Ok, Replibot is back online. It has been over a year since the last post. Work and moving into a new fixer upper has taken all my time but I’m starting to get back to some normalcy.
I had a question from a friend that I’ve been wanting to get to and today I had some time :
“I've watched several clips about these printers and still don't understand how they measure and then 'print' allowing space for an object (axle/shaft/etc.) to turn in or a key way in which something can move back and forth in etc. If you can explain I would really appreciate.”
So I have to say that I am clearing out a few cobwebs that developed over the last year so I hope others will speak up where correction is needed.
When I have an idea for a design the first thing I do is to capture it using pencil and paper. Actually I use a black ink pen and a blank piece of paper. Sometimes it’s graph paper but I really don’t like following lines until I need to.
Then I get the idea into the computer. What tool I use depends on what I am trying to achieve and my mood at the time. My favorites are Google Sketchup (http://sketchup.google.com/) and Open Scad (http://www.openscad.org/). There are others I use but these take care of 90% of what I need. Both are FreeWare.
The design then needs to be exported so it can be processed by another program. The most preferred format is the *.STL. I think STL stands for Stereo Lithography and that’s all I know about it.
At this point the design is still not at the point where you can click print. The STL need to be processed by a G-Code generator. The only one I have ever used is Skeinforge.
Skeinforge is an remarkable piece of software. It is python scripting that knows everything about the printer and the material you are using. It knows how far the print head travels for each step of the motor, how big the nozzle is, speed, width ,temperature - (and the list goes on). It knows because you or someone else told it by filling in a BUNCH of attributes about your printer and the material being melted to build the printed part.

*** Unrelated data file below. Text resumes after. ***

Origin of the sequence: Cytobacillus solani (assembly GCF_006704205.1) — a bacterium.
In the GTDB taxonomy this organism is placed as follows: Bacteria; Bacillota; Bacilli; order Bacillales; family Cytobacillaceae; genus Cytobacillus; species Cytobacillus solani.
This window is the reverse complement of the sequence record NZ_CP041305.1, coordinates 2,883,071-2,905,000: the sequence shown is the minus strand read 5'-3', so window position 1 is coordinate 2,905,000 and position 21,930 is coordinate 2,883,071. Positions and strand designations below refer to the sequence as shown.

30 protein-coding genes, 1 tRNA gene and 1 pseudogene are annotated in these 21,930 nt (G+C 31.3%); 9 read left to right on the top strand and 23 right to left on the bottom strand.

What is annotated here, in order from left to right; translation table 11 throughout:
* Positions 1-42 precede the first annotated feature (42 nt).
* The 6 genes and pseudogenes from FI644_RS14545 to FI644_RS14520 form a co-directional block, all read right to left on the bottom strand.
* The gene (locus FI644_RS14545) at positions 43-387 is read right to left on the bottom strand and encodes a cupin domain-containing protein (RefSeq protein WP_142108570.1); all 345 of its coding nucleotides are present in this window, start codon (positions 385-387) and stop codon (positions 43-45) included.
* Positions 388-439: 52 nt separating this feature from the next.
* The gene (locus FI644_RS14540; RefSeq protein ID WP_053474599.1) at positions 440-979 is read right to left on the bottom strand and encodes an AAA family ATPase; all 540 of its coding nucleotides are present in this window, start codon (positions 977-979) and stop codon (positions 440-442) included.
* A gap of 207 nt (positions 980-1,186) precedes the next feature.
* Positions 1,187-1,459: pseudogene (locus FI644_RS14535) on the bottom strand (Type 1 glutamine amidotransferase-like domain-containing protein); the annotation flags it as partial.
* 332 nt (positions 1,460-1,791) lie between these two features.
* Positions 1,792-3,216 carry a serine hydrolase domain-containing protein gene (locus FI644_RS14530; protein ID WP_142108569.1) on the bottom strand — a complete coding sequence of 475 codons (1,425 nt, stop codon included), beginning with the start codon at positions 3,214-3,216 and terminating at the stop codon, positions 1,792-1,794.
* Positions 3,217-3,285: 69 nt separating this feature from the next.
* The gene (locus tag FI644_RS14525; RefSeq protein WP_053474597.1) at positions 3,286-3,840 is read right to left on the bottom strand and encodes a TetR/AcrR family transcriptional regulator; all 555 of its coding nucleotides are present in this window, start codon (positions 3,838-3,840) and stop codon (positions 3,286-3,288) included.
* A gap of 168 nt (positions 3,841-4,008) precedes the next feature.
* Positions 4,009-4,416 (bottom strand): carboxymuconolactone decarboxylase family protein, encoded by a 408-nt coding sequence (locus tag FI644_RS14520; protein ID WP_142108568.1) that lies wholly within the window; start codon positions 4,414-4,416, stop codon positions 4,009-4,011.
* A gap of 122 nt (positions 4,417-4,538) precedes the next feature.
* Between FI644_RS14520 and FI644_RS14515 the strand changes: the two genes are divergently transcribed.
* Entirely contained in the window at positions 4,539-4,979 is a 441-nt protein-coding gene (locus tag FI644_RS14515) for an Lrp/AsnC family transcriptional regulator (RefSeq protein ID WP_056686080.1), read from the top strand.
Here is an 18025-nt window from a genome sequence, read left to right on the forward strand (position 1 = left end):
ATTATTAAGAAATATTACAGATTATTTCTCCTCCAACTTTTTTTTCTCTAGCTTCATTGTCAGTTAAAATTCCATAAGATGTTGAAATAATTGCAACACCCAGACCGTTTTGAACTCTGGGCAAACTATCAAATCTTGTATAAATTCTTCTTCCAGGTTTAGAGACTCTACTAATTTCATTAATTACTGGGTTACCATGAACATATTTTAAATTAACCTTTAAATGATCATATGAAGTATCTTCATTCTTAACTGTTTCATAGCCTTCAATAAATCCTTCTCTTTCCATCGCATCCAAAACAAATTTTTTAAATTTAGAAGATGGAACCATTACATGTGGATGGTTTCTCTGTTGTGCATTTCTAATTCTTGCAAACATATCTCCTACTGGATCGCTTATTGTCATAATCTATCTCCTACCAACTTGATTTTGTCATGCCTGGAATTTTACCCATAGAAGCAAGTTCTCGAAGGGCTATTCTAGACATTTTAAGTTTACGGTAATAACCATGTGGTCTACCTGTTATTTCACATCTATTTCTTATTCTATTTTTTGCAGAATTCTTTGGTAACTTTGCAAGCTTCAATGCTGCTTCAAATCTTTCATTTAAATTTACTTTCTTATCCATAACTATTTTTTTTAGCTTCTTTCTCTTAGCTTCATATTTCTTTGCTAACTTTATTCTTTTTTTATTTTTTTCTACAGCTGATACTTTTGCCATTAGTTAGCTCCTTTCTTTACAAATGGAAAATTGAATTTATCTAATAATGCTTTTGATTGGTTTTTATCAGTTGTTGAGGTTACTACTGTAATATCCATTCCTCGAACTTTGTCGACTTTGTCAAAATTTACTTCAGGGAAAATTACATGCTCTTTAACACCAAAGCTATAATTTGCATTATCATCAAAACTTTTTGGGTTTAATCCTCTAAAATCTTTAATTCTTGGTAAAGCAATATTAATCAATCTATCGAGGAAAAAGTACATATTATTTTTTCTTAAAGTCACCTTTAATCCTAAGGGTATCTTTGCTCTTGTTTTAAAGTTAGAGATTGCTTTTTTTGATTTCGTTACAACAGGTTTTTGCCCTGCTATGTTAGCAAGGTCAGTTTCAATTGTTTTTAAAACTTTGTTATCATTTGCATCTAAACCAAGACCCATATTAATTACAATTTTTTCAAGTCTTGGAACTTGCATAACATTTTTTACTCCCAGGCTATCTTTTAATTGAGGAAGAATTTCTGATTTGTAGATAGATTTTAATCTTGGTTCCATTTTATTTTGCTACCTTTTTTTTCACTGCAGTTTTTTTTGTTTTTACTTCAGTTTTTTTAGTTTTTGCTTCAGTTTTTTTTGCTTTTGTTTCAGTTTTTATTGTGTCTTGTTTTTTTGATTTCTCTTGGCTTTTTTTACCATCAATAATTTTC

For 3D printers, it’s using this information to slice the design into layers. Each layer is the vertical resolution of the 3D printer. You can think of each layer as a separate drawing that is stacked one on top the other like a stack of cards. One card by itself is really almost 2D but a deck of cards has a definite 3rd dimension. Vertical holes are made by not extruding material in the area where the holes exist. That area is avoided by the printhead for each of the layers penetrated by that hole. The same reasoning applies to horizontal holes but is a bit trickier because of gravity. I have clean horizontal holes out with a drill bit because of deformity due to gravity. So holes that are critical should be placed vertically if possible by aligning the part that way. Also overhangs can only be made at a certain slope. Skeinforge takes care of a lot of stuff to help with this.
It’s not only 3D printers that Skeinforge is good for. Any tool where the path is robotically controlled could use Skeinforge to generate G-Code for the design.
Another tool I use is Pleasant3D which is a STL and G-Code view for Mac. You can orient and locate STL files and see the tool path of G-code files. Pretty colors are the G-Code and grey is the STL.